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Hey peace, peace - I never wanted to offend anyone, I was just expressing where I was coming from. Nor did I mean that bi people don't do monogamy. As we now both know. And I doubt VERY much that the subject will come up in this way ever again ! But your point is well taken.

 

ETA After a weekend's thought, I know what I am !

 

I am

 

Monosexual.

 

Which is to say - one or the other of the various ones, depending on who I am with. smile.gif

 

Except trans. I think anyway I am now too old to run with that !

Edited by fuzzbucket

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Pulling this thread out of the depths to share this thing I found, unlinked because there's some cursing in the (rightfully) outraged comments:

 

lgbtqnation.com/2012/01/tn-lawmaker-compares-homosexuality-to-pedophilia-prostitution-murder/

 

Basically a guy is trying to remove some of the anti-bullying measures intended to protect people who aren't binarily straight. And he's comparing homosexuality to pedophilia, prostitution, and murder.

 

Just... wow. Really?

 

 

Really? :|

Edited by Lythiaren

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I usually just identify as gay, but, on the 0-6 Kinsey scale, I'm about a 5.

 

Figured it out 1-2 years ago, but I'm only out to a few people so far. I've been planning on coming out for a while but I haven't gone through with it yet. DX

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If I were single, I would consider myself bi but since I'm very much in a committed relationship with a male, I'm straight. I've been in relationships with girls, and it comes with more drama then being in a relationship with a guy.

 

Personally, I would never date a "bi" guy. The gay community (I'm not saying ALL gays.) seems to not use condoms and are very sexual charged...I don't like that and I don't want to get anything. It's sort of a turn off to think about also...I mean, they don't care much about their sexual health (as far as getting tested and checking out their partners) and bringing it up can lead to rage on their part when I'm just trying to be safe.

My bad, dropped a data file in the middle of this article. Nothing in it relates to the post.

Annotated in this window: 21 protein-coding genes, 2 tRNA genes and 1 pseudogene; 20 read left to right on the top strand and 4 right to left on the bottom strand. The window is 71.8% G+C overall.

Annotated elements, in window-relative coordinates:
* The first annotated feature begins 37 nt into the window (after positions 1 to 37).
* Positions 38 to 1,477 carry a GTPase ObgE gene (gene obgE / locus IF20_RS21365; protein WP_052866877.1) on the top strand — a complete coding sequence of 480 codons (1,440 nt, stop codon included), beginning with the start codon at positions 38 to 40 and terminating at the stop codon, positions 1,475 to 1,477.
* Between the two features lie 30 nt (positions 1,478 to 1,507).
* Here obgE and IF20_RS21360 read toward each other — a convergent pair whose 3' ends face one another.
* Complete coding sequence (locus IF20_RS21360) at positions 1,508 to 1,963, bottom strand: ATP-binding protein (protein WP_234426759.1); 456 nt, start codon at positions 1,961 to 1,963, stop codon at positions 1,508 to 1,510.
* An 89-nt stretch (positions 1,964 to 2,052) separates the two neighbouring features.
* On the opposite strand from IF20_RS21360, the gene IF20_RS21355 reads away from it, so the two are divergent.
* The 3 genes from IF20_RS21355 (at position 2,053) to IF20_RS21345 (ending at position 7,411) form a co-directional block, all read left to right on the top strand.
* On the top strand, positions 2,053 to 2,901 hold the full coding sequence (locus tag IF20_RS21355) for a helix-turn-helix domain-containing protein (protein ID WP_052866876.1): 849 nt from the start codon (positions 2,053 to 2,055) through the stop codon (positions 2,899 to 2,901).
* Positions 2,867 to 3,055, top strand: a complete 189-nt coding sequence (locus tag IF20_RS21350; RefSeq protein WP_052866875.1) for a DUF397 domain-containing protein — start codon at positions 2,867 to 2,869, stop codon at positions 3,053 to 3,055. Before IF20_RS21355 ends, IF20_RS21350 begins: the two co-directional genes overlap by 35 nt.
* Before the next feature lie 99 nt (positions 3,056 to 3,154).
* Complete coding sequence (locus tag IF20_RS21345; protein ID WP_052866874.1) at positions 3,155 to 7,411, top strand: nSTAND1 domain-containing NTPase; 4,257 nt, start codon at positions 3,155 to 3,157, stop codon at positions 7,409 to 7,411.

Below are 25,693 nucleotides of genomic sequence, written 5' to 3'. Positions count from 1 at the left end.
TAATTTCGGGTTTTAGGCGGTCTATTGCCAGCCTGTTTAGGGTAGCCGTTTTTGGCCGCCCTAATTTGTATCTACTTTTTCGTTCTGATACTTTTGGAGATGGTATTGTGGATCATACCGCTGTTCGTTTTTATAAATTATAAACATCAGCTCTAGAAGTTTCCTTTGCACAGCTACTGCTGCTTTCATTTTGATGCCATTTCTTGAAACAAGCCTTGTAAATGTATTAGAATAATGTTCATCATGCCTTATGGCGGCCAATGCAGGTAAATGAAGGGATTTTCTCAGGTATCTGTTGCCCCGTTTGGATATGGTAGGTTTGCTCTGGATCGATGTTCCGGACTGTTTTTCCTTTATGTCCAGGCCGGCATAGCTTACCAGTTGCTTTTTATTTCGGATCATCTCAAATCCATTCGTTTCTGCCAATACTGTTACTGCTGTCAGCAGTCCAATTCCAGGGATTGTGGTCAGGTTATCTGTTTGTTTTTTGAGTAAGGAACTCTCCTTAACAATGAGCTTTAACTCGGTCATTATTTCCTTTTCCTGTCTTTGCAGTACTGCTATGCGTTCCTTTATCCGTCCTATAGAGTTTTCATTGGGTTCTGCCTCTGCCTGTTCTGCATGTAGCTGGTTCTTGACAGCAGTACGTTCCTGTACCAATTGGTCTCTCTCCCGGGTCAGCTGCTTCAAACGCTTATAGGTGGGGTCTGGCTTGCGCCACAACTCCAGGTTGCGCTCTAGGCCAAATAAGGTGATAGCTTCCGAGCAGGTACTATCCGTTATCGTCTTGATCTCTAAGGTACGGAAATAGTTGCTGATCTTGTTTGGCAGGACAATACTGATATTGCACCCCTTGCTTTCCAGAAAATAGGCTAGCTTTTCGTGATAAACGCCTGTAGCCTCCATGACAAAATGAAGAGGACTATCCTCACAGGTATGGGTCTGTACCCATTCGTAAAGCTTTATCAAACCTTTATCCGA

I can't stay in relationships with girls for too long, also. Each relationship I have been in with a girl lasts a 1/3 as long as it does with a male. I miss the physical closeness and how, with guys, they come in many sizes and shapes (physically). My boyfriend is 6 feet and I call him my teddy bear. Girls who are taller than me, which I prefer, tend to be skinner. It's too much x.x

 

I've also seen it much easier to get into relationships with guys. It's not too easy to search out bi girls (who want to be in a relationship) as people may think unless you go to where it's clearly labeled (like gay bars). So socially, it's more convenient.

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I'm technically should be considered straight. However, the only things I feel any real romantic attraction to happen to be faceless monsters. Think something like Slenderman, Zalgo, Cthulhu, etc. I'd date, and want to hop in bed with them (Slenderman Especially). I don't know why, but I can't seem to bring myself to be attracted to humans the way I'm attracted to these abomation-type creatures that should be seen as frightening and disgusting. Is there a sexual orientation like this, or am I just 'that weird guy'?

Edited by soullesshuman

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Up until about a year ago, I was dead set on saying I was straight, to be honest. But there have always been girls -- few and far between, granted, but still there -- that I've had crushes on; I simply didn't know to label them as crushes. Bit of a backstory:

 

I was raised in an extremely homophobic household (people who compare homosexuality to beastiality and pedophilia -- yeah, nice environment to raise a child in). One of my older sisters is a lesbian. She came out to my family and they essentially disowned her. My family welcomes my other sister's boyfriend-at-the-time into the household as family, inviting him to family dinners and holidays, etc., while the other's girlfriends have never been allowed to step inside the house. It's disgusting, frankly. Thankfully, I never bought into the homophobic views that they entertain.

 

A bit off topic there...anyhow, because of that environment and the way they reacted when my older sister came out, I suppose I subconsciously suppressed any thoughts of being attracted to women. As I said earlier, in retrospect, I've always been attracted to women; the difference now being that I can readily admit it.

 

Now here's the irksome part: I find men and women attractive (and to be honest, I could potentially be attracted to hermaphrodites and transsexuals as well, although I have no experience in the matter), but I can't picture myself doing anything besides kissing, cuddling, etc. I do want relationships, but I just can't imagine having sex.

 

I wouldn't know if that would be asexuality, or what. It's really confusing. I don't like buying into labels, but in all honesty, I don't know how to deal with wanting a relationship with no sex -- or if maybe I just haven't had enough experience to actually know.